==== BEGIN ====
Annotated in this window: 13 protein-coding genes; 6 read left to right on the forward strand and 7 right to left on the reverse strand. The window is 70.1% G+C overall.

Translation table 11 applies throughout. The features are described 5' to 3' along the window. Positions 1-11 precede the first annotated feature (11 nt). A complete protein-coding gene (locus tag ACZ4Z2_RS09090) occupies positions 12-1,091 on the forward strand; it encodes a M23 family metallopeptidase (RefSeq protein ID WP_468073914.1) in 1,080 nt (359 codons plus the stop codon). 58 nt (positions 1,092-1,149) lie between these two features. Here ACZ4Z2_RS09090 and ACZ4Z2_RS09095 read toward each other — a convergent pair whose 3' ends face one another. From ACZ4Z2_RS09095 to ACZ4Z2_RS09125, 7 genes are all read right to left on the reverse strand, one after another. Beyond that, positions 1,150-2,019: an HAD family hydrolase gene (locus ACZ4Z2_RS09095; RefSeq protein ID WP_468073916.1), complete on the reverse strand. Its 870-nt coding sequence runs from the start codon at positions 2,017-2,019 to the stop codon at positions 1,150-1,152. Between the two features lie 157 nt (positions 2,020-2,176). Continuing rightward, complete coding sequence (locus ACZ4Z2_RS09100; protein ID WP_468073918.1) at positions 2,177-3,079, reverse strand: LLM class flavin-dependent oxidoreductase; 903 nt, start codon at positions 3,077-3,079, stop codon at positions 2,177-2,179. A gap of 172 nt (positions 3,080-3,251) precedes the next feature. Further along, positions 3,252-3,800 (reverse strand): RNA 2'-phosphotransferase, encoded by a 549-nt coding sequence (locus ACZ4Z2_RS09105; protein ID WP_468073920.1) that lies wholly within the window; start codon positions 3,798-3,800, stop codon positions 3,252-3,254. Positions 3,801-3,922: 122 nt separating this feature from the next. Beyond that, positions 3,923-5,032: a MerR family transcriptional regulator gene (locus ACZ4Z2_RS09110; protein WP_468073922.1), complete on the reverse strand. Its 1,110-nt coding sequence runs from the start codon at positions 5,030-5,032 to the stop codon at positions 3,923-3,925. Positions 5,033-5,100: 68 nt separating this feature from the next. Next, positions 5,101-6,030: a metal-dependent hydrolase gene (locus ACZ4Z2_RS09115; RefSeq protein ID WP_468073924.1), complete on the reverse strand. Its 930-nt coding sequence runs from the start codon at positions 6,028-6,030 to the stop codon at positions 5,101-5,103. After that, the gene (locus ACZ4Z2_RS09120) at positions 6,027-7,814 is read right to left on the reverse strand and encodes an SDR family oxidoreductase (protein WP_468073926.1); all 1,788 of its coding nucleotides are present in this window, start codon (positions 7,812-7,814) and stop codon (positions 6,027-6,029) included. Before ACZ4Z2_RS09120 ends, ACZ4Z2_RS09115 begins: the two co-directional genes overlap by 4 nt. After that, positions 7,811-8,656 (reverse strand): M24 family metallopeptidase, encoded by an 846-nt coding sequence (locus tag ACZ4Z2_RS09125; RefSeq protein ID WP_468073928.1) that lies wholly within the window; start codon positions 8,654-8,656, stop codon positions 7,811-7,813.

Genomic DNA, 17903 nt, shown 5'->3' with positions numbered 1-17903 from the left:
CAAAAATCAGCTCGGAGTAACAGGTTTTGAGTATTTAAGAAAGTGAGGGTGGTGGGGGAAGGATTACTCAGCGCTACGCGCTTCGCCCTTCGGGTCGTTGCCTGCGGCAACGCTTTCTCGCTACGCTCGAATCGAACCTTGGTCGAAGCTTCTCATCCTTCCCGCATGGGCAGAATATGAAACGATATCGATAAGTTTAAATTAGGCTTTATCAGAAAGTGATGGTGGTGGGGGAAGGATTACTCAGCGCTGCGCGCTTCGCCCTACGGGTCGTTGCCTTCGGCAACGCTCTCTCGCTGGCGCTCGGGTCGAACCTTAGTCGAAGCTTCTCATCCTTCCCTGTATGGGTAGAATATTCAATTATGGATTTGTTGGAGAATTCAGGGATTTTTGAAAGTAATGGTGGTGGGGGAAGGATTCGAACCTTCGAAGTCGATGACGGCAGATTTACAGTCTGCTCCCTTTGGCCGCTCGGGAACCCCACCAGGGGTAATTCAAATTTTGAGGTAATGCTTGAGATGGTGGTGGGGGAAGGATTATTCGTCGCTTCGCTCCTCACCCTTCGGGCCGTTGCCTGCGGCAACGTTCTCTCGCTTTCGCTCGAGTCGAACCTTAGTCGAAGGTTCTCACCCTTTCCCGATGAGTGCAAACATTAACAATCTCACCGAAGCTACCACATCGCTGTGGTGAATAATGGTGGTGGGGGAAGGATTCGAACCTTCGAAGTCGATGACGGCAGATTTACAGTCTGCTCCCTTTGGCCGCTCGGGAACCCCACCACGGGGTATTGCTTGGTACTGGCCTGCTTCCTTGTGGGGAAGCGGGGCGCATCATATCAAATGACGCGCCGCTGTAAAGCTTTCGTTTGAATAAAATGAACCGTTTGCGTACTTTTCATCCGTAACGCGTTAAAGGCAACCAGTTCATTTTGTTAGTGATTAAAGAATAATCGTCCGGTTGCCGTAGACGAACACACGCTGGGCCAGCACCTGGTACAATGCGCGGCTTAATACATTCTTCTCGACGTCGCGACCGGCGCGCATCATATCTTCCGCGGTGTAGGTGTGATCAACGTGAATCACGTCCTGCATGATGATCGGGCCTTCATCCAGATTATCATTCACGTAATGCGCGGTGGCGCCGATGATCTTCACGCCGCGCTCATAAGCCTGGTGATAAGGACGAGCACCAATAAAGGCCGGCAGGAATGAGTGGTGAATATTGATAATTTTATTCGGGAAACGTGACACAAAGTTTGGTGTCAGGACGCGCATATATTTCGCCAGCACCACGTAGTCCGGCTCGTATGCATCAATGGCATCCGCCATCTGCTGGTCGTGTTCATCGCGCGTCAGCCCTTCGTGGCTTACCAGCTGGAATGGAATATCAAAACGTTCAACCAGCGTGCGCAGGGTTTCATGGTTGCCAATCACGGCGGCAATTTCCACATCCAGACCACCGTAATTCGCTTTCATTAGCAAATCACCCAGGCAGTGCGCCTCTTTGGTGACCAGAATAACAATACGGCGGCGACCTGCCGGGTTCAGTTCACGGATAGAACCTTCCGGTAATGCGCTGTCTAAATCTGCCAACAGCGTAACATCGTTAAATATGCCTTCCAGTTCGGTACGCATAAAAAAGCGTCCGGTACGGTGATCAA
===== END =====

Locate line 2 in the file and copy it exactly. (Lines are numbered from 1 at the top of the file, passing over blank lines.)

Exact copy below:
Translation table 11 applies throughout. The features are described 5' to 3' along the window. Positions 1-11 precede the first annotated feature (11 nt). A complete protein-coding gene (locus tag ACZ4Z2_RS09090) occupies positions 12-1,091 on the forward strand; it encodes a M23 family metallopeptidase (RefSeq protein ID WP_468073914.1) in 1,080 nt (359 codons plus the stop codon). 58 nt (positions 1,092-1,149) lie between these two features. Here ACZ4Z2_RS09090 and ACZ4Z2_RS09095 read toward each other — a convergent pair whose 3' ends face one another. From ACZ4Z2_RS09095 to ACZ4Z2_RS09125, 7 genes are all read right to left on the reverse strand, one after another. Beyond that, positions 1,150-2,019: an HAD family hydrolase gene (locus ACZ4Z2_RS09095; RefSeq protein ID WP_468073916.1), complete on the reverse strand. Its 870-nt coding sequence runs from the start codon at positions 2,017-2,019 to the stop codon at positions 1,150-1,152. Between the two features lie 157 nt (positions 2,020-2,176). Continuing rightward, complete coding sequence (locus ACZ4Z2_RS09100; protein ID WP_468073918.1) at positions 2,177-3,079, reverse strand: LLM class flavin-dependent oxidoreductase; 903 nt, start codon at positions 3,077-3,079, stop codon at positions 2,177-2,179. A gap of 172 nt (positions 3,080-3,251) precedes the next feature. Further along, positions 3,252-3,800 (reverse strand): RNA 2'-phosphotransferase, encoded by a 549-nt coding sequence (locus ACZ4Z2_RS09105; protein ID WP_468073920.1) that lies wholly within the window; start codon positions 3,798-3,800, stop codon positions 3,252-3,254. Positions 3,801-3,922: 122 nt separating this feature from the next. Beyond that, positions 3,923-5,032: a MerR family transcriptional regulator gene (locus ACZ4Z2_RS09110; protein WP_468073922.1), complete on the reverse strand. Its 1,110-nt coding sequence runs from the start codon at positions 5,030-5,032 to the stop codon at positions 3,923-3,925. Positions 5,033-5,100: 68 nt separating this feature from the next. Next, positions 5,101-6,030: a metal-dependent hydrolase gene (locus ACZ4Z2_RS09115; RefSeq protein ID WP_468073924.1), complete on the reverse strand. Its 930-nt coding sequence runs from the start codon at positions 6,028-6,030 to the stop codon at positions 5,101-5,103. After that, the gene (locus ACZ4Z2_RS09120) at positions 6,027-7,814 is read right to left on the reverse strand and encodes an SDR family oxidoreductase (protein WP_468073926.1); all 1,788 of its coding nucleotides are present in this window, start codon (positions 7,812-7,814) and stop codon (positions 6,027-6,029) included. Before ACZ4Z2_RS09120 ends, ACZ4Z2_RS09115 begins: the two co-directional genes overlap by 4 nt. After that, positions 7,811-8,656 (reverse strand): M24 family metallopeptidase, encoded by an 846-nt coding sequence (locus tag ACZ4Z2_RS09125; RefSeq protein ID WP_468073928.1) that lies wholly within the window; start codon positions 8,654-8,656, stop codon positions 7,811-7,813.